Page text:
“Nature makes trees put down deep roots before having them bear fruit, and even this is done gradually.”1
Over the next seven days we celebrate Vincent de Paul Heritage Week. This includes a series of events leading up to Vincent’s church-designated feast day on September 27th. These events are meant to invite the university community into a deeper reflection on our shared mission and heritage, which traces all the way back to seventeenth-century France.
When facing urgent and troubling challenges such as those of our present reality, you may ask why spend our time and energy remembering historical roots going back over 400 years? How do the words and actions of those who have preceded us and lived in such different contexts so long ago speak to us now? How can this focus on history help us to discern a meaningful and relevant mission for today?
Ultimately, whenever we reflect on our sense of mission, whether personal or institutional, we are asking: what is essential to who we are? Thinking about such profound questions may spark a religious, spiritual, or philosophical impulse in us, including a consideration of our origin stories. From where do we come and why were we created? Is there a purpose to our existence? If so, who are we called to be and what are we called to do? Storytelling traditions surrounding the origins of communities of people have been common since the dawn of humanity. These stories often help us to hold and communicate values, meaning, purpose, and a sense of connectedness with one other, as well as to engage present-day circumstances with a deeply formed sense of identity.
We have a storytelling tradition at DePaul University. It is passed on within the history of the Congregation of the Mission and all those in the Vincentian family who live and sustain our shared, foundational mission rooted in the lives of Vincent de Paul and Louise de Marillac. Over his many years at DePaul, Vincentian historian, Fr. Edward R. Udovic, C.M., often reminded us that in order for the lessons of history to be meaningfully re-contextualized for today, we must first understand the historical background from which these gifts emerged.
In other words, our efforts today to be rooted in and clarify our common mission as an institution comes with a two-fold responsibility. First, we must continually seek to better understand the historical roots and foundational stories of the Vincentian family, which ultimately gave birth to DePaul University. Second, we must seek to faithfully discern how those roots can be extended creatively and effectively to sustain our lives and work today. This is so even considering that the current challenges and opportunities we face could never have been imagined by Vincent de Paul hundreds of years ago.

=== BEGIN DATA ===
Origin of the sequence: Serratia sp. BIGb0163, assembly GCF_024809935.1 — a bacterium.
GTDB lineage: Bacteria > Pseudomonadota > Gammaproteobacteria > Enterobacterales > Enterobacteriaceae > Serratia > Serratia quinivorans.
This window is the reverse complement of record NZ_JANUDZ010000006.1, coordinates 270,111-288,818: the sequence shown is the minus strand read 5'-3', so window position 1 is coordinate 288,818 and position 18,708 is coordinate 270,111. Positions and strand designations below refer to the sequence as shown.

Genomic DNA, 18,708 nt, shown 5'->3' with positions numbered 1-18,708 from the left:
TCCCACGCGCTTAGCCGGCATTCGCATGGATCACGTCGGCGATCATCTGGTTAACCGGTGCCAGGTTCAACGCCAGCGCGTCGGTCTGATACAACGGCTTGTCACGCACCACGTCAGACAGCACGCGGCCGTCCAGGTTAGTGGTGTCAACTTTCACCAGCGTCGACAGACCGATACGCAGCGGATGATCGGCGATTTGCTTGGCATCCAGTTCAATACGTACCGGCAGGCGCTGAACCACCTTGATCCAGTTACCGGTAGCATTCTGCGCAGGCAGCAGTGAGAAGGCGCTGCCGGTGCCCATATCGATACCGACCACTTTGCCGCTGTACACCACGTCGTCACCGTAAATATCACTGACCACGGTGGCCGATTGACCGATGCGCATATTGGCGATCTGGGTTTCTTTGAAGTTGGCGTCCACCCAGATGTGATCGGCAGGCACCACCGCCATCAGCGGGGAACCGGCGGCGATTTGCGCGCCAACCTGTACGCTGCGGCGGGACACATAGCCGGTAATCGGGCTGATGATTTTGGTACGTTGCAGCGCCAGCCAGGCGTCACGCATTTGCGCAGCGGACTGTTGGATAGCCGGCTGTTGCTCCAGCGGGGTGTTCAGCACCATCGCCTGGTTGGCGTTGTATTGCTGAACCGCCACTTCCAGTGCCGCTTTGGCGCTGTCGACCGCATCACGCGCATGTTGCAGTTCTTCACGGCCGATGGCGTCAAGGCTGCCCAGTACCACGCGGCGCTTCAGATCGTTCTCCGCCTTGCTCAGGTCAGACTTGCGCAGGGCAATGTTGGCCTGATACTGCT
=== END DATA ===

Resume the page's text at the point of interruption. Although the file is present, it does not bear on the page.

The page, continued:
The roots that have sustained our Vincentian tradition over time are characterized by a generous and caring spirit, essential to both historical and modern-day Vincentian communities, religious and lay. It is a spirit that focuses its efforts and attention on the service of those in society who are most in need. It asks critical questions about who is being left out or marginalized and seeks to affirm their dignity. It is a spirit that works to change social, economic, and political systems for the better.
When we reflect upon our Vincentian heritage this week, we do so with great humility, a virtue many recognized in Vincent de Paul. We do so with a willingness to acknowledge how far we still must go to live up to the deep, time-tested ideals that urge us forward. We take heart in knowing we are not alone on this journey. In fact, we join the decades and centuries old caravan of those who have also taken the Vincentian spirit to heart and sought to improve the lives of others.
To be Vincentian is to ask, as Madame de Gondi did of Vincent de Paul, “What Must be Done?” It is to get up day-after-day and continue our mission by taking concrete action. In times like these that challenge society and our institution, we are indeed fortunate for the deep roots of our mission.
How do the deep roots of our Vincentian mission and story inform your approach to today’s challenges?
1 1796, To Charles Ozenne, Superior, In Warsaw, Paris, 13 November 1654, CCD, 5:219.
Reflection by Mark Laboe, Associate VP for Mission and Ministry